I have come to realise that I find it almost pathologically impossible to follow any recipe to the letter. I tend to skim read then erroneously reconstruct the instructions in my head, then read again after the relevant step to find out I’ve done it differently. Or I can’t be fussed with having two different types of butter in my kitchen. And I definitely can’t be bothered with lining things with baking parchment. I suppose I am also blessed in that the vast majority of what I make turns out fine (and comes out of the pan…) – perhaps if it didn’t I would be a more conscientious baker. But I promise you this works – so here is the glory I call the One a Day Cheesecake.

Serves one (me) , or two at a push, for a good five days

Ingredients
Biscuit base:
220g digestive biscuits
100g butter

Cheesecake:
700g cream cheese
120g granulated sugar
3 eggs
50g caramel or dulce de leche (you can buy it ready made in a tin, or make your own if you are inclined)
50g good-quality dark chocolate, at least 70% cocoa solids

Topping:
More caramel/dulce de leche (if you want to be scant you can be scant, likewise if you want to be generous do so. The original recipe suggests 4 tablespoons. I just poured it on until I felt like stopping)
50g toasted chopped hazelnuts (dry fry in a pan, shaking often to toast. When they’re browning, tip onto a plate to cool. If you have whole hazelnuts, whack a few times with a rolling pin to break them up a bit)

You will also need an 8 inch diameter cake tin, either spring-form or one where the base comes out.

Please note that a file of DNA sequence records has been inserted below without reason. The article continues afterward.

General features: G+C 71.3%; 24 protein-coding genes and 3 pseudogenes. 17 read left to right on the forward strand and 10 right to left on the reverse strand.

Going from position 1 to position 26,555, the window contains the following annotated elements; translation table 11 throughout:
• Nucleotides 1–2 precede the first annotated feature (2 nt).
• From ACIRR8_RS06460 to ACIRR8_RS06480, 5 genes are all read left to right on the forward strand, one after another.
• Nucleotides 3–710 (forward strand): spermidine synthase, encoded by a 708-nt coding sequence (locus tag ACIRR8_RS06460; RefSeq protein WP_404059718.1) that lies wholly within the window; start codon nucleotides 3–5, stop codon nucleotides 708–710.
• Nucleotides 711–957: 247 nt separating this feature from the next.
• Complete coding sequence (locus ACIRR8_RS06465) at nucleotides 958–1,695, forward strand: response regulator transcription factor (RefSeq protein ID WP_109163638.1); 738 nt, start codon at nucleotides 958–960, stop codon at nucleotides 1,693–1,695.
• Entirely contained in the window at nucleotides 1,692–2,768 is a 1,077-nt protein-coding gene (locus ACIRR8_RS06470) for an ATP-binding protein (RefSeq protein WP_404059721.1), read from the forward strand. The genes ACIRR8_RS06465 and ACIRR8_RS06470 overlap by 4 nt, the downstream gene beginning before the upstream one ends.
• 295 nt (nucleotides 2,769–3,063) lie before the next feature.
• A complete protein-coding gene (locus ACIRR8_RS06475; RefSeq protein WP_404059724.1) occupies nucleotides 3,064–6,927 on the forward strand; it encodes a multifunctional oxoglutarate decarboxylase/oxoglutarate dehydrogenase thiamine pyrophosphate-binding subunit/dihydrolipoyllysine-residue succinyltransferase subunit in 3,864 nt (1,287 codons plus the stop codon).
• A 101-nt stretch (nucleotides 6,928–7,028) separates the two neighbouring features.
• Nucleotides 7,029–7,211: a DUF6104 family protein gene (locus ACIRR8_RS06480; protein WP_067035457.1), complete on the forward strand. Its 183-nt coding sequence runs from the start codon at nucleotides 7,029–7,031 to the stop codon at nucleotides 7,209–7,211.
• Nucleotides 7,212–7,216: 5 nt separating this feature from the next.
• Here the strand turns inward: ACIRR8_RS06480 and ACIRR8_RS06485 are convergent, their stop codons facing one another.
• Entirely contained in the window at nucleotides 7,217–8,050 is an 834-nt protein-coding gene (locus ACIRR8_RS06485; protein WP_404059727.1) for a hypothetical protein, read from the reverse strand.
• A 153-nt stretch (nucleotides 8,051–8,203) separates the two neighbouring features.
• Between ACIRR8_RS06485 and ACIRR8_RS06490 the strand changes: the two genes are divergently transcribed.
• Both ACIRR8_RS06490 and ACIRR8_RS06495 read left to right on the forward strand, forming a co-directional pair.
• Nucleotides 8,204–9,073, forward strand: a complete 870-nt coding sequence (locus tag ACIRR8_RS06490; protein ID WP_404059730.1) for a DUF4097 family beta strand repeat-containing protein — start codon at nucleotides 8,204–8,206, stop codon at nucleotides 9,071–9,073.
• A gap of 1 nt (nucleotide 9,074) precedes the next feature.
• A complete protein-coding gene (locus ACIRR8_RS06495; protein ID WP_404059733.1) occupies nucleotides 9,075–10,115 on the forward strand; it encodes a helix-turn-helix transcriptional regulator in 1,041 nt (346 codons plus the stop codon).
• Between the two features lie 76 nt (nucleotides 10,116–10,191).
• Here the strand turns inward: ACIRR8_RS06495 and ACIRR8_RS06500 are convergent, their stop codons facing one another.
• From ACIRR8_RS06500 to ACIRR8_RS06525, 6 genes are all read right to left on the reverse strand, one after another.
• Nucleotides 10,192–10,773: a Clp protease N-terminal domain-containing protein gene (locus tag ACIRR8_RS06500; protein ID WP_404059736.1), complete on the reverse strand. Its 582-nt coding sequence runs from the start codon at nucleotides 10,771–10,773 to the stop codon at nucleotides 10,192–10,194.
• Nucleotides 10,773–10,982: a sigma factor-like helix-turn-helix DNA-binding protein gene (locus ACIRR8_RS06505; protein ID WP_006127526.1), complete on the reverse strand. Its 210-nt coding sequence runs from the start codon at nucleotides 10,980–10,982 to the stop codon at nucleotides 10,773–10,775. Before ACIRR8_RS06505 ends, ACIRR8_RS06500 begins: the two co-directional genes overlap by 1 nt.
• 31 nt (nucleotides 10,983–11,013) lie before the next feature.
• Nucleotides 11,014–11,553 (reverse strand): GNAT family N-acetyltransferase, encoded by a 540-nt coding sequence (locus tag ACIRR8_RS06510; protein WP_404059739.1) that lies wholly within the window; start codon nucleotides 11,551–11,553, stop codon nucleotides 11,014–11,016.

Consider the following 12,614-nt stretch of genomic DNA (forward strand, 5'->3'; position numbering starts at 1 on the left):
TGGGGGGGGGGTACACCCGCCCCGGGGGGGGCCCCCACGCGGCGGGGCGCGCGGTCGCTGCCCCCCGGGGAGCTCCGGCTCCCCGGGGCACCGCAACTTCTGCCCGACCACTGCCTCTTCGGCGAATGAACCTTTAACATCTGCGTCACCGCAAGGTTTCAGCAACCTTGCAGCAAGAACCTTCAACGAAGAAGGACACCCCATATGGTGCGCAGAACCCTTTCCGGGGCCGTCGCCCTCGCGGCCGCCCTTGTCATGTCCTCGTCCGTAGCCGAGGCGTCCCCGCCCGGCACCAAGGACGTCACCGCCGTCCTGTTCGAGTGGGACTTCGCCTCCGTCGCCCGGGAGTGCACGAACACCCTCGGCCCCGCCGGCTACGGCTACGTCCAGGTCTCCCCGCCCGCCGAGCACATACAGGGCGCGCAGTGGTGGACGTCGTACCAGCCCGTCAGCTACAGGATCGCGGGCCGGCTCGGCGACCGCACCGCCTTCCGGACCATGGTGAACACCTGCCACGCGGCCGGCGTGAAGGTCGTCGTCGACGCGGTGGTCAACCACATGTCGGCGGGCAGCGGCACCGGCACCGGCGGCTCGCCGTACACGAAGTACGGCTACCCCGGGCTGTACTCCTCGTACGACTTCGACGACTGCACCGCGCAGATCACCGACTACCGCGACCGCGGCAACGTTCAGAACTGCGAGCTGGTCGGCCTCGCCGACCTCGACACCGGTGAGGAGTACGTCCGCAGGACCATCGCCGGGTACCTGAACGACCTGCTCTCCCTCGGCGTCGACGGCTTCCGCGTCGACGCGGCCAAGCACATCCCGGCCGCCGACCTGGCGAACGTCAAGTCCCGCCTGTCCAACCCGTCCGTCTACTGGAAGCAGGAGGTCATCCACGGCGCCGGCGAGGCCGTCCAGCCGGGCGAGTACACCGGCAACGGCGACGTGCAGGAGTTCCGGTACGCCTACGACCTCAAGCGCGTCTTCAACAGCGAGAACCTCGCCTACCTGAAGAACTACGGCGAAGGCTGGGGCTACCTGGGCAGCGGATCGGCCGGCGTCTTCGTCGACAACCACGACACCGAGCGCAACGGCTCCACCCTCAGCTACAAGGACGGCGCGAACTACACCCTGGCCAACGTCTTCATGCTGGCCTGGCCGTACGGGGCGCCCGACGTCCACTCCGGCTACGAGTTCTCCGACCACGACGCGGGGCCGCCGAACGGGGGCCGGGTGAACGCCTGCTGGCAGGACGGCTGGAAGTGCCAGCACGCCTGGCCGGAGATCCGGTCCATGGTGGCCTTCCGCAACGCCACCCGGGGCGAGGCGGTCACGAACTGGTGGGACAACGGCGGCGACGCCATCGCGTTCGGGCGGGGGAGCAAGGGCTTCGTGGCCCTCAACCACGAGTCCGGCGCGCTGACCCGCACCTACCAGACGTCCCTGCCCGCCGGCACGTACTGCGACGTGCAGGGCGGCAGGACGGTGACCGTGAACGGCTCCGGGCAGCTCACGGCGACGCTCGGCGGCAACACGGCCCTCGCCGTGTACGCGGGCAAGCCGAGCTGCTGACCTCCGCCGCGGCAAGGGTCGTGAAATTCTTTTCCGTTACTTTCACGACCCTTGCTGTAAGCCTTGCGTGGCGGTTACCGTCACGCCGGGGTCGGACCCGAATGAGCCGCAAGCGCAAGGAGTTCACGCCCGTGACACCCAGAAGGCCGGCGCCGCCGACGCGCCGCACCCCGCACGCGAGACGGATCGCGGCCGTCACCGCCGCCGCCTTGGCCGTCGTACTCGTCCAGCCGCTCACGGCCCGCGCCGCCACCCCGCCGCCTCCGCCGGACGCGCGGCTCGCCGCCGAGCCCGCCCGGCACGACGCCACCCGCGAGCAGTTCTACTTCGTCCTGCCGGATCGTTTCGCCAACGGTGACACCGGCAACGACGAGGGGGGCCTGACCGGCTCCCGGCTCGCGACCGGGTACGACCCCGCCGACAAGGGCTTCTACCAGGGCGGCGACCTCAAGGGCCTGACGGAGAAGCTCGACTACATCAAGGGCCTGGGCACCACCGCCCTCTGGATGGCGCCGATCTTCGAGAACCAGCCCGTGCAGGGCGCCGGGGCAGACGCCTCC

Method:
1.  Grease the cake tin very well
2. Crush the biscuits in a bowl with a rolling pin, or blend in a food processor until they are all crumbs. Melt the butter and add to the biscuit crumbs
3. Stir well, then press into the greased cake tin and put in the fridge while you make the rest. Preheat the oven to 160C
4.  With an electric whisk, cream the cream cheese and sugar until smooth. Add the eggs one at a time, mixing after each and taking care to scrape down the sides of the bowl
5. Take out a third of the mixture and set aside (preferably in a bowl… not just on your kitchen counter)
6.  To the 2/3 mix, add the caramel and stir well. To the 1/3 mix, melt the chocolate and stir in
7. Spread the caramel cheesecake mix onto your biscuit base, then spread the chocolate cheesecake mix on top
8. Wrap the cake tin in foil from the bottom upwards, then bake in a bain-marie (the foil is so that no water leaks into the cheesecake) for 35-45 minutes – until the cheesecake is mostly set but still with a wobble in the middle
9. (ESSENTIAL STEP)* Allow the cheesecake to cool to room temperature, then put it in the fridge to set for a few hours. Remove it from its tin and top with the caramel and toasted hazelnuts

caramel chocolate hazelnut cheesecake

*I am too used to baking things that go into the oven liquidy and come out more solid. This cheesecake comes out of the oven still liquidy. Luckily I took a photo before I cut into it, but I was too keen to try it (and it was about 11pm by this time and I wasn’t going to stay up to allow for chilling time). When I took out a couple of slices, there was a sort of cheesecake landslide and it all ended up very sunken and messy. I was amazed when the next day it was all set (amazed like, “wow! I didn’t know it would do that!” because I really thought I’d undercooked it despite my oven being preheated and cooking it for the specified time). So yes, chilling time is essential, unless you are really really hungry and don’t mind having a sunken landslide cheesecake mess. It’s not that much of a disaster as it just means that it is not in a state to be seen by others as it might cast doubt on your baking prowess, so you have to eat it all yourself.

One last thing, why do I call it the One a Day Cheesecake? Because I believe I could happily eat a slice of this cheesecake every single day for the rest of my life and not get sick of it. It is delightfully textural with the creamy cheesecake and crunchy hazelnuts, and the chocolate layer really makes it something special. I did have a mini-depression when I finished it then wanted a slice after rollerskating. I missed the cheesecake… like a lost lover snatched from a dream. Though, it has put me on a real cheesecake kick, so I am excited to explore what other cheesecakey delights are out there. Watch this space.